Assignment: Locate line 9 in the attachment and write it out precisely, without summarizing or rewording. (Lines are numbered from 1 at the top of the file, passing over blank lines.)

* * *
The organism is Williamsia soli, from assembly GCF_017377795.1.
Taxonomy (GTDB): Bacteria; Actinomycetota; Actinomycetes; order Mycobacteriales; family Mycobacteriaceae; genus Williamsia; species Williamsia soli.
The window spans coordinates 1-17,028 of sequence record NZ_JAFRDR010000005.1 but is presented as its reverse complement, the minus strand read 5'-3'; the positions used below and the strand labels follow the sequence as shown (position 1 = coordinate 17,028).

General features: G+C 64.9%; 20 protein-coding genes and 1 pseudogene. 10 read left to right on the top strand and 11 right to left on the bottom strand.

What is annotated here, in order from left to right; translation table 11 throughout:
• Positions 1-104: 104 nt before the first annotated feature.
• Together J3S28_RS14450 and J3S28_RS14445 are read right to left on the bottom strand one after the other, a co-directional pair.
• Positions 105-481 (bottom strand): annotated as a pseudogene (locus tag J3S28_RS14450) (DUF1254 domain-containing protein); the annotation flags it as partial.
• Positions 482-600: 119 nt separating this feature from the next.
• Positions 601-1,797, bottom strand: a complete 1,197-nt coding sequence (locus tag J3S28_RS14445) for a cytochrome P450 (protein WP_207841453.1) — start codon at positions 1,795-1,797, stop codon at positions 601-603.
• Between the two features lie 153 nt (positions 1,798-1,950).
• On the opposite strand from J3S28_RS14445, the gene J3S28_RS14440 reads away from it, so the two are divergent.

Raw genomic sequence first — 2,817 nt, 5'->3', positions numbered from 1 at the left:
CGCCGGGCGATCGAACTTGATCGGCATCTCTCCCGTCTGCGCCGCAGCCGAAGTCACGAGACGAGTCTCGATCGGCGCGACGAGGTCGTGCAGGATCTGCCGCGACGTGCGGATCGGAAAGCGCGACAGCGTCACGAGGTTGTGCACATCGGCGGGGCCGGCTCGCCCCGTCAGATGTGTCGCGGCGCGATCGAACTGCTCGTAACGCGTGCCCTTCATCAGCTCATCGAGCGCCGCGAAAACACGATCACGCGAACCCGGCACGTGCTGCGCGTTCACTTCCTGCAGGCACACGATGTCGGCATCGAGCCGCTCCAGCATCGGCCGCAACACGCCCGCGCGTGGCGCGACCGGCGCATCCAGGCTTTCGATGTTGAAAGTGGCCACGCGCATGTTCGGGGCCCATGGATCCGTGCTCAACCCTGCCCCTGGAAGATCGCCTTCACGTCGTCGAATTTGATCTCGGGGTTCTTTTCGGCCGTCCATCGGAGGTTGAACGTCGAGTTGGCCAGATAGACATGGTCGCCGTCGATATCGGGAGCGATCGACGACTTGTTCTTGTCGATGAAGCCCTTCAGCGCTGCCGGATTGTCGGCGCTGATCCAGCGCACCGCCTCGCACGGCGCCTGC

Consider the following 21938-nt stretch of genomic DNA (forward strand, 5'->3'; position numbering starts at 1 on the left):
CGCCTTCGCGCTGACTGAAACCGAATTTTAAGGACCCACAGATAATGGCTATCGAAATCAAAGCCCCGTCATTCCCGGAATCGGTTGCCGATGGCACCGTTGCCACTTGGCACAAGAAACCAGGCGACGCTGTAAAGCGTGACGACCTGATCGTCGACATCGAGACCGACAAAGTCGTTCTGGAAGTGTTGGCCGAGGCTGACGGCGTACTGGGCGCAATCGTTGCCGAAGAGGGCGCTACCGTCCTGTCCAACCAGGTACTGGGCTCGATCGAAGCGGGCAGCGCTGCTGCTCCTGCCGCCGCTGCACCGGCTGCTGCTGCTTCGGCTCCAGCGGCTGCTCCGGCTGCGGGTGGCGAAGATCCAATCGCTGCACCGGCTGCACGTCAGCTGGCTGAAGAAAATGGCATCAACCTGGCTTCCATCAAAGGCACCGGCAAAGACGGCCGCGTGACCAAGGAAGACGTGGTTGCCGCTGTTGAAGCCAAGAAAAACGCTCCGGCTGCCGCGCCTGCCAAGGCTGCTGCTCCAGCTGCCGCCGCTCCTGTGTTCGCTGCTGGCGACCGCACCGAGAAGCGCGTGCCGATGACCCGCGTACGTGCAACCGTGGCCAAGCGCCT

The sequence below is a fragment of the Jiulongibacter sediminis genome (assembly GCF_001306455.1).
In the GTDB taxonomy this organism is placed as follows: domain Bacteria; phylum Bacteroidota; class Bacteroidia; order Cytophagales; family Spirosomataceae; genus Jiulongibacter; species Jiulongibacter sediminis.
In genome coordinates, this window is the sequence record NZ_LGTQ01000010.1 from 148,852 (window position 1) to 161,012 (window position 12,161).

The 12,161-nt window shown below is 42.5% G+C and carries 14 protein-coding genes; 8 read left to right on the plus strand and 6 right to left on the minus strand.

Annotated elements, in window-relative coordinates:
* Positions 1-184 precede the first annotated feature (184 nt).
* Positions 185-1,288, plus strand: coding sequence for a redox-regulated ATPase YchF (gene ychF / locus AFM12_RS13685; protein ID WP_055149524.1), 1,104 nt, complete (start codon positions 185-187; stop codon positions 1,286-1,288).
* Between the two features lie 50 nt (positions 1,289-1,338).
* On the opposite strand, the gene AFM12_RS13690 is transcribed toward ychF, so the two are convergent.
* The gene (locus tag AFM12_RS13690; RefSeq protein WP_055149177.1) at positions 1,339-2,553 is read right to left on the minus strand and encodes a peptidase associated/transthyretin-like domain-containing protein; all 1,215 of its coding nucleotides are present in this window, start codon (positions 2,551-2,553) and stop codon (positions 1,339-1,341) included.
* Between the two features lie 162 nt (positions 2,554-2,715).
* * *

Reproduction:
• Positions 482-600: 119 nt separating this feature from the next.